Sitting in my office, aka the dining room, I have a clear view of my entire life.
My living room is immaculate. I just steamed the floors and took out the trash.
Don’t look in my bedroom though. There’s a heaping mound of freshly washed clothes that may or may not end up in this very chair I’m sitting in.
At face value, my place looks good, spotless. I’ve got jazz music playing and pumpkin spice candles putting serotonin in the air. Life is good.
Yet deeper inside there’s this massive burden, waiting for me to deal with it.
Would you look at this mound of clothes differently if you knew it’s been here for two weeks?
I’ll get to it, unpacking the burden, folding the pile, and moving forward.
I’ll get to talking about the trauma, the past I’ve long tried to heal from without facing it. I guess we’re not talking about clothes anymore.
Getting back to doing what I love
I’m reading this book titled, A Story you Need to Tell by Sandra Marinella. It’s inspired me to write what you’re reading right now. I don’t have one specific story to tell, I have a few. This book is helping me find my voice again. (Shoutout to local bookstores like Changing Hands connecting us to what we need to read most.)
“Both trauma and grief can silence us.”Marinella said in her book.
I have not wanted to sit down and write about my trauma and my grief or put my vulnerability on display for the cruel internet to see and pick apart. Everyone is grieving something, we’re all in pain in some way.
That was until I found myself listening to many grievances, reliving my past trauma while trying to be a sounding board.
Nothing against it, we all need someone to talk to, but boundaries must be set so I’m not absorbing so much of others’ pain. I want to be included in the happy moments too or get to talk more than I listen.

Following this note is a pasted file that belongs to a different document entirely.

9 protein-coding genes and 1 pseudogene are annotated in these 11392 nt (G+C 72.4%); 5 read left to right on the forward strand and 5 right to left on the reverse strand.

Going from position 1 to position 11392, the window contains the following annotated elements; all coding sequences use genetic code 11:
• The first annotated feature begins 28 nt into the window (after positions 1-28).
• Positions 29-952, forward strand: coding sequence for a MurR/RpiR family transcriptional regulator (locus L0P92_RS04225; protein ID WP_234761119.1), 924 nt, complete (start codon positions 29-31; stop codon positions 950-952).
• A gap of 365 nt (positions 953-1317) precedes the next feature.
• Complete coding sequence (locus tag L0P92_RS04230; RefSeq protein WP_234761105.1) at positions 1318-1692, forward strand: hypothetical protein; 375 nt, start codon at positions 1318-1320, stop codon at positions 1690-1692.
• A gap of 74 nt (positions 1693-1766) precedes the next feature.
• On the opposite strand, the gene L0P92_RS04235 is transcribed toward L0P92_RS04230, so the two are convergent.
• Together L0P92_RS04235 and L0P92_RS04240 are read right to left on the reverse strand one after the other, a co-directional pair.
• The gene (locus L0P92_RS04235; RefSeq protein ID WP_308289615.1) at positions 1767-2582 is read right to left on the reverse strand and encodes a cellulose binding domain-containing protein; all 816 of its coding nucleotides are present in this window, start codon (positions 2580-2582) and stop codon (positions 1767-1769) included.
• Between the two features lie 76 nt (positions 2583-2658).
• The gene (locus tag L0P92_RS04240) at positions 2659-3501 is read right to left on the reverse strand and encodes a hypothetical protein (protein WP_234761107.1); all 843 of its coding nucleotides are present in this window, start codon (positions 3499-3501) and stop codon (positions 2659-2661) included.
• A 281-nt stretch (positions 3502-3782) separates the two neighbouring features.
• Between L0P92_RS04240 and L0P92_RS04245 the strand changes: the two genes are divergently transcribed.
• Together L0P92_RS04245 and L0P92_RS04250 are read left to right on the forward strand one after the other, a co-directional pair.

Your story can help someone else
A lot of life-changing events have happened in the past year. I’ve simply just been sitting with it, processing, and enjoying being happy.
I have not talked about the mentally abusive relationship I spent a year in.
I haven’t talked much about the grief of losing my grandmother, the one person in my family who made sure I was always ok. The only person who didn’t need me to help all the time.
I want to talk more about my experience with homelessness. I only share the short version. It’s been many years since, but as of today, I am the most stable I’ve ever been.
I’ve talked about the toxic job I had enough, I do wish I didn’t have to think about it anymore, I want to talk about how I moved past it.
These are the chapters that have made me who I am today. Situations someone else may find themselves in and need to read something that could help.
Nobody’s got me like I got me
Say that subtitle out loud. Really feel it because it’s true. YOU got this.
Through all this trauma and grief I have become my own best friend.
When you’ve got to make $3.21 stretch for two weeks, you become your own best friend. That has been my life for years. I can make $20 last a week with my eyes closed (also you can’t spend money when you’re sleeping).
Through it all I made it to that next paycheck, I made it to that next meal. In some weird way being so self-reliant has made me love and appreciate myself more than ever.
Now I guess I’ll go fold these clothes.
“Experience your pain. Embrace your silence. When the time feels right, find your way back to your words — and write.”Sandra Marinella.